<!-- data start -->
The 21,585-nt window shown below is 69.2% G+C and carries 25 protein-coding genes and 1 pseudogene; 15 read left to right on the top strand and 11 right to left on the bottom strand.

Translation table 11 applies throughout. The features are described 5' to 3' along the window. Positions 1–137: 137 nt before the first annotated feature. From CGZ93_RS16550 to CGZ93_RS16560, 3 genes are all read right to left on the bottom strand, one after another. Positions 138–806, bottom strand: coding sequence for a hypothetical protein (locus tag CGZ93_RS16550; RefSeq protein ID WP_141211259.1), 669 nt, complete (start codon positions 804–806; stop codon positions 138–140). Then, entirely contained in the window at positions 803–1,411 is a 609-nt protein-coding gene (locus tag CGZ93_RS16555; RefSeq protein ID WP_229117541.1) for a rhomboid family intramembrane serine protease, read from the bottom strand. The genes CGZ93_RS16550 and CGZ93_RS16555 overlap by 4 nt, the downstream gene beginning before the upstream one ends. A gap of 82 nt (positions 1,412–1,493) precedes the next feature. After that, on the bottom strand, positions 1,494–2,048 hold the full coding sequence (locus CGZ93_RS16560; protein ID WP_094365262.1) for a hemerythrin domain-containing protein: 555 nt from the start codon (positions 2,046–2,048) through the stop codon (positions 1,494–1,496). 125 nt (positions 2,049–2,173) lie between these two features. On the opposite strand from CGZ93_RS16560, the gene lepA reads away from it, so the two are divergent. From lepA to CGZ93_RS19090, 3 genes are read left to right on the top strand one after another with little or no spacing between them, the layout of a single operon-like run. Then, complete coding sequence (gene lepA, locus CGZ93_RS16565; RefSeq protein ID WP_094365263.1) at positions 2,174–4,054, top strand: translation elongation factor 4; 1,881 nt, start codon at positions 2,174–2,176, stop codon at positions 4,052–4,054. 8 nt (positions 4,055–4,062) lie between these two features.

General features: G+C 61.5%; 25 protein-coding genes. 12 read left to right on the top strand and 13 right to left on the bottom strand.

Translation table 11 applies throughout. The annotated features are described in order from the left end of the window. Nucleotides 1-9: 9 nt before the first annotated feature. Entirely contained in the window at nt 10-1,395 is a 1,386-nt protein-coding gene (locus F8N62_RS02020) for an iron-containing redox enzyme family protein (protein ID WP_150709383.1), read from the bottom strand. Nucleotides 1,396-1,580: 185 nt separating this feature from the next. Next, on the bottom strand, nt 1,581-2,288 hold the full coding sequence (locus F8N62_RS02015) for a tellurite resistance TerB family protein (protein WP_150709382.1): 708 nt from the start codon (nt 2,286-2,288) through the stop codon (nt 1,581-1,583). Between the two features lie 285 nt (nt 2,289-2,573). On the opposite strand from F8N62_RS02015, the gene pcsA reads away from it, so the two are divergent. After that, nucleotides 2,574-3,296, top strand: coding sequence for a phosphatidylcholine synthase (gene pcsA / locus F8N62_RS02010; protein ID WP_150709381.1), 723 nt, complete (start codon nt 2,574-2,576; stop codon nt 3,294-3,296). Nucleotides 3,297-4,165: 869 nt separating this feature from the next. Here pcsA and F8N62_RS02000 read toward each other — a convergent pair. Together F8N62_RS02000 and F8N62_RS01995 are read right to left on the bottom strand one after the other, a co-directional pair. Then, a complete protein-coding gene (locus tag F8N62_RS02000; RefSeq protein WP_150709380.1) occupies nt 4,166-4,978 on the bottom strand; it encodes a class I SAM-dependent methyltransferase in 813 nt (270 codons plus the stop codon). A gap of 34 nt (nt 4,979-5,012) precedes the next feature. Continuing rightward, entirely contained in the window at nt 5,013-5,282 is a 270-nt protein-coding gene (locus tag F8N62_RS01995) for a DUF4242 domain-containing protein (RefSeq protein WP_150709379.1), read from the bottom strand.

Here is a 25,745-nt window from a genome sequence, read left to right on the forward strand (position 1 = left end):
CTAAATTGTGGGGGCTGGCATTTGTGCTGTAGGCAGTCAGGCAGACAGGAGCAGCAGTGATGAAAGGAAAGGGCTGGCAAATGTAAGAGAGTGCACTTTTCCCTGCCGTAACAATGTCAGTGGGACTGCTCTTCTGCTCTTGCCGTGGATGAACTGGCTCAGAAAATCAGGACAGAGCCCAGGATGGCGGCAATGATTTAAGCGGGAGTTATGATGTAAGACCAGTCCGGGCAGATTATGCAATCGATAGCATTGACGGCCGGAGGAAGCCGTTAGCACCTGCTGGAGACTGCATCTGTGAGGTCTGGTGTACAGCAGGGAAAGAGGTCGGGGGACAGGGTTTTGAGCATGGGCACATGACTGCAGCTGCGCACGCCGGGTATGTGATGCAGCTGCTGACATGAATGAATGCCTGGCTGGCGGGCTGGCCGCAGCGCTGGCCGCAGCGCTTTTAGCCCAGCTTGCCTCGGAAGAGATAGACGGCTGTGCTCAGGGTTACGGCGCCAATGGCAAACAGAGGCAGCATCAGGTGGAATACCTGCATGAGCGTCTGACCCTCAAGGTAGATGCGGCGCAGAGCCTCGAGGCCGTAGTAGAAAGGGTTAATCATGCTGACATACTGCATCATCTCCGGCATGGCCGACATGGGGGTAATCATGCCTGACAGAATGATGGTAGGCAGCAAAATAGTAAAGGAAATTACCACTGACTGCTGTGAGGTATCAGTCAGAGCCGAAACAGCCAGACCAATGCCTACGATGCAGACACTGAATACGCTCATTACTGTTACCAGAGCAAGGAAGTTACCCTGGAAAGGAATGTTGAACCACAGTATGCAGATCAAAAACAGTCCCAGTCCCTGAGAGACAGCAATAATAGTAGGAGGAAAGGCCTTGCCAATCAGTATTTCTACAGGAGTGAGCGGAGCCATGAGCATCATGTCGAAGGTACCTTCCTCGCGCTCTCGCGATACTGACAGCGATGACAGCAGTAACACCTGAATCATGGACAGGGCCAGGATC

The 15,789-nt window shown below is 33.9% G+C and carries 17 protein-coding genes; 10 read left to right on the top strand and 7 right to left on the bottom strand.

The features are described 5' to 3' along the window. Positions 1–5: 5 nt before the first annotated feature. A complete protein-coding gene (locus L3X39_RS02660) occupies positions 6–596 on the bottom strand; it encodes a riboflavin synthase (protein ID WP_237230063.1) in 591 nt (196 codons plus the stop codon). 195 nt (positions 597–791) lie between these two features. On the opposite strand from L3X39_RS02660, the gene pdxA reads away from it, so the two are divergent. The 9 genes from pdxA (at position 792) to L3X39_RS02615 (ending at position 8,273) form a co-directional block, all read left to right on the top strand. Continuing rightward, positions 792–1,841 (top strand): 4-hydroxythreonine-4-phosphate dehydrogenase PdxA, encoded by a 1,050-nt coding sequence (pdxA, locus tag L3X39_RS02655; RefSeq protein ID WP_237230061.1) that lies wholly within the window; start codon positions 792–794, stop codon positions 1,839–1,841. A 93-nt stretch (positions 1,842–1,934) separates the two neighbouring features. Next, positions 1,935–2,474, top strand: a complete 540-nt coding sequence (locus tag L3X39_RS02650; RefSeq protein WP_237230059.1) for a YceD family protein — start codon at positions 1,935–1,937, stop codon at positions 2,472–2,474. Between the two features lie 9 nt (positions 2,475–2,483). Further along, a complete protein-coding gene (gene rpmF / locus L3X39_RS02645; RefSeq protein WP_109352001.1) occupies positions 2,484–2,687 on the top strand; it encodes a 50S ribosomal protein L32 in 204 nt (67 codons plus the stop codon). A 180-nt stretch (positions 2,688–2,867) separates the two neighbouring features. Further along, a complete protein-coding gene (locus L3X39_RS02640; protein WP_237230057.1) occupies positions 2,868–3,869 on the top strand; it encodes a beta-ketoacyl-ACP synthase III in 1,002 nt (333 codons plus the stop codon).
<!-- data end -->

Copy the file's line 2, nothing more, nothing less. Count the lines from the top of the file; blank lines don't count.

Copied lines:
Translation table 11 applies throughout. The features are described 5' to 3' along the window. Positions 1–137: 137 nt before the first annotated feature. From CGZ93_RS16550 to CGZ93_RS16560, 3 genes are all read right to left on the bottom strand, one after another. Positions 138–806, bottom strand: coding sequence for a hypothetical protein (locus tag CGZ93_RS16550; RefSeq protein ID WP_141211259.1), 669 nt, complete (start codon positions 804–806; stop codon positions 138–140). Then, entirely contained in the window at positions 803–1,411 is a 609-nt protein-coding gene (locus tag CGZ93_RS16555; RefSeq protein ID WP_229117541.1) for a rhomboid family intramembrane serine protease, read from the bottom strand. The genes CGZ93_RS16550 and CGZ93_RS16555 overlap by 4 nt, the downstream gene beginning before the upstream one ends. A gap of 82 nt (positions 1,412–1,493) precedes the next feature. After that, on the bottom strand, positions 1,494–2,048 hold the full coding sequence (locus CGZ93_RS16560; protein ID WP_094365262.1) for a hemerythrin domain-containing protein: 555 nt from the start codon (positions 2,046–2,048) through the stop codon (positions 1,494–1,496). 125 nt (positions 2,049–2,173) lie between these two features. On the opposite strand from CGZ93_RS16560, the gene lepA reads away from it, so the two are divergent. From lepA to CGZ93_RS19090, 3 genes are read left to right on the top strand one after another with little or no spacing between them, the layout of a single operon-like run. Then, complete coding sequence (gene lepA, locus CGZ93_RS16565; RefSeq protein ID WP_094365263.1) at positions 2,174–4,054, top strand: translation elongation factor 4; 1,881 nt, start codon at positions 2,174–2,176, stop codon at positions 4,052–4,054. 8 nt (positions 4,055–4,062) lie between these two features.